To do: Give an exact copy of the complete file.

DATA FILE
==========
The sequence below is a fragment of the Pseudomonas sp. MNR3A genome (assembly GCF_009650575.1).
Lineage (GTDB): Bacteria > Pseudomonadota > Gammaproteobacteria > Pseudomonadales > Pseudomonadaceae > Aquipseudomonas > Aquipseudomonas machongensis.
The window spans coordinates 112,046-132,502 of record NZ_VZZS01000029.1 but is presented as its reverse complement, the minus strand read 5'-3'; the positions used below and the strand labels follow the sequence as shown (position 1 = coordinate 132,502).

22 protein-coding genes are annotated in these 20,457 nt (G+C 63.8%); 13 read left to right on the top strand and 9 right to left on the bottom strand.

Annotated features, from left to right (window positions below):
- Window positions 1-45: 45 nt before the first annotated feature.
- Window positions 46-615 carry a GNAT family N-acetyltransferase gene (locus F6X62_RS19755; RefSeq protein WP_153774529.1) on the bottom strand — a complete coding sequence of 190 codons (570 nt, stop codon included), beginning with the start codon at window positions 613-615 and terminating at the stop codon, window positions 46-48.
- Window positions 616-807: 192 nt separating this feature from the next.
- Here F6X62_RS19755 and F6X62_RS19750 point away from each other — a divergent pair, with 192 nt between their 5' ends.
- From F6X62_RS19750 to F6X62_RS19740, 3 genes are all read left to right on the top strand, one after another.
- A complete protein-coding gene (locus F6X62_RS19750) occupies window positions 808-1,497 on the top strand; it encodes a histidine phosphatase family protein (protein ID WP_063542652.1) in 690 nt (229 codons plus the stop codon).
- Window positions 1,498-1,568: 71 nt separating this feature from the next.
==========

The sequence below is a fragment of the Pseudomonas sp. MNR3A genome (assembly GCF_009650575.1).
Lineage (GTDB): Bacteria > Pseudomonadota > Gammaproteobacteria > Pseudomonadales > Pseudomonadaceae > Aquipseudomonas > Aquipseudomonas machongensis.
The window spans coordinates 112,046-132,502 of record NZ_VZZS01000029.1 but is presented as its reverse complement, the minus strand read 5'-3'; the positions used below and the strand labels follow the sequence as shown (position 1 = coordinate 132,502).

22 protein-coding genes are annotated in these 20,457 nt (G+C 63.8%); 13 read left to right on the top strand and 9 right to left on the bottom strand.

Annotated features, from left to right (window positions below):
- Window positions 1-45: 45 nt before the first annotated feature.
- Window positions 46-615 carry a GNAT family N-acetyltransferase gene (locus F6X62_RS19755; RefSeq protein WP_153774529.1) on the bottom strand — a complete coding sequence of 190 codons (570 nt, stop codon included), beginning with the start codon at window positions 613-615 and terminating at the stop codon, window positions 46-48.
- Window positions 616-807: 192 nt separating this feature from the next.
- Here F6X62_RS19755 and F6X62_RS19750 point away from each other — a divergent pair, with 192 nt between their 5' ends.
- From F6X62_RS19750 to F6X62_RS19740, 3 genes are all read left to right on the top strand, one after another.
- A complete protein-coding gene (locus F6X62_RS19750) occupies window positions 808-1,497 on the top strand; it encodes a histidine phosphatase family protein (protein ID WP_063542652.1) in 690 nt (229 codons plus the stop codon).
- Window positions 1,498-1,568: 71 nt separating this feature from the next.